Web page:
IanVisits: London Transport Museum makes hi-res photos available online. “The London Transport Museum has put high resolution images of over 500 artefacts and artworks from its heritage collection onto Google’s Arts & Culture platform.”
Washington Post: The Smithsonian is digitizing political and military posters — 18,000 of them. “…the National Museum of American History is now finishing a massive project to digitize 18,000 of its old political and military posters to make them easily accessible and to expand awareness of figures and issues long vanished from the headlines. [Kelly] Manno and [Amelia] Brookins, both 26, and colleague Thomas English, 31, have been working since December in a makeshift photography studio in the museum, cranking out more than 200 digitized images a day.” The posters are expected to be online by late summer.
Witty Sparks: DesignCap – Free Online Poster Design Tool. “DesignCap is a free poster making tool that helps users create stunning posters in minutes online, no registration or installation needed. All the whole design processes are done on the web. It offers a large number of templates for posters and flyers.” The English in this article is a little awkward, but it doesn’t detract from the usefulness of the article.
The Writing University: New Archive: Anthology Poster Collection. “The Writing University is proud to announce a new digital archive: the Anthology Letterpress Poster Collection. The Writing University has created an archival and digital collection to preserve and display the one-of-a-kind posters created for the Anthology Reading Series. The new online collection was created in conjunction with the Center for the Book, the UI Library Special Collections department and the Iowa Digital Library.”
24700: Time Traveling Through CalArts’s Poster Archive With Michael Worthington. “In 1994, Graphic Design faculty members Shelley Stepp and Kary Arimoto-Mercer created a physical archive for the posters as a way to preserve students’ work. From their initial efforts, the physical archive has grown exponentially, requiring that the posters be stored in various corners of offices across the Graphic Design program. Without a central location or means to access the physical poster archive, Graphic Design faculty Michael Worthington devised a plan to consolidate the work into a digital space, a platform that could be made available online to alumni and current students, as well as to CalArts and design communities at large.”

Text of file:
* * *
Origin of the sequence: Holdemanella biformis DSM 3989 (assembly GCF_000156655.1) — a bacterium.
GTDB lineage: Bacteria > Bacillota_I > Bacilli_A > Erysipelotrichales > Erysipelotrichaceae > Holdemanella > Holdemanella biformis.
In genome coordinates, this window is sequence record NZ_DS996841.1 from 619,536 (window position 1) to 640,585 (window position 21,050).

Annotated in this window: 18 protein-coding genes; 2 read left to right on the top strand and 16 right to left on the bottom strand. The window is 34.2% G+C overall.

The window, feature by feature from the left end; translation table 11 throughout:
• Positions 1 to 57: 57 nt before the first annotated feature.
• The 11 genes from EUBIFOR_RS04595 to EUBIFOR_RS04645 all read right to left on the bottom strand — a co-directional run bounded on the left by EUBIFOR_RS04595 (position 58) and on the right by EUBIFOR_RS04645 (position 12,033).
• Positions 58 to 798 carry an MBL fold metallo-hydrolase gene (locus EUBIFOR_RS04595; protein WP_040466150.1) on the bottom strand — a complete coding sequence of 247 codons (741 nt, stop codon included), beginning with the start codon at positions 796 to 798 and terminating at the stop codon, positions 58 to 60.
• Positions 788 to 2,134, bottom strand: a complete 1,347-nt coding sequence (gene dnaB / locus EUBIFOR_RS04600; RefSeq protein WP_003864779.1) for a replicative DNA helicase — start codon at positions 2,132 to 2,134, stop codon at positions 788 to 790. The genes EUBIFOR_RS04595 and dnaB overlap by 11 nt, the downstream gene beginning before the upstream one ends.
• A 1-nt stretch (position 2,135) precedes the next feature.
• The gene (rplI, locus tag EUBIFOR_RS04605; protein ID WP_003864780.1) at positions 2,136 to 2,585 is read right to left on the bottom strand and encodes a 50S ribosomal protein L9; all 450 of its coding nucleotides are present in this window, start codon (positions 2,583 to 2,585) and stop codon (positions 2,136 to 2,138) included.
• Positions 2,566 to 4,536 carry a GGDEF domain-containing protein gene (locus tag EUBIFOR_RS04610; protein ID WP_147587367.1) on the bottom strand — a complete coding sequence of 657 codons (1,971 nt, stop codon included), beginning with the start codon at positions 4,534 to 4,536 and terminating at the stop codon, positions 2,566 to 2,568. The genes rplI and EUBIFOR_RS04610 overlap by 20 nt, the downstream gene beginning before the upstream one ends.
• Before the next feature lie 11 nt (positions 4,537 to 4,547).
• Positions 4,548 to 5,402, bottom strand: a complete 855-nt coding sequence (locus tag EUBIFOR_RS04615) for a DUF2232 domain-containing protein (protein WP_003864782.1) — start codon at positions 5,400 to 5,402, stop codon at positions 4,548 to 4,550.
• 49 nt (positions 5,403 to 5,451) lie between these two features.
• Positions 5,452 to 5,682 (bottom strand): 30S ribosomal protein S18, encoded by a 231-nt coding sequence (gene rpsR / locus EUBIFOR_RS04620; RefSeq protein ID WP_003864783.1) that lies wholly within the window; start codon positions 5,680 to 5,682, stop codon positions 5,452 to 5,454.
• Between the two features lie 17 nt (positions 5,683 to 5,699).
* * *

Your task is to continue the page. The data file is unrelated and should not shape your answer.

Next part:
WBUR: You Can Now See The Posters From Boston’s Women’s March Online . This is the 2017 march, not the 2018 march. “Ever wonder what happened to the signs from the Women’s March in Boston last year? With the help of Northeastern University, a team of scholars, students and volunteers created an online archive of more than 6,000 posters and pieces of artwork from the Jan. 21, 2017 protest.”
University of Southern California: New Digital Collection of Political Graphics from the LGBTQ Civil Rights Struggles. “With generous support from the Council on Library and Information Resources, ONE Archives at the USC Libraries is embarking on a project to create a new digital collection of political posters and signs from protests and pride celebrations dating to the origins of LGBTQ civil rights movements in the 1950s and 1960s. Upon completion of the two-year project, which is made possible by a grant under CLIR’s Digitizing Hidden Collections program, 4,200 political graphics from ONE’s unparalleled collections will be accessible via the USC Digital Library and the Digital Public Library of America.”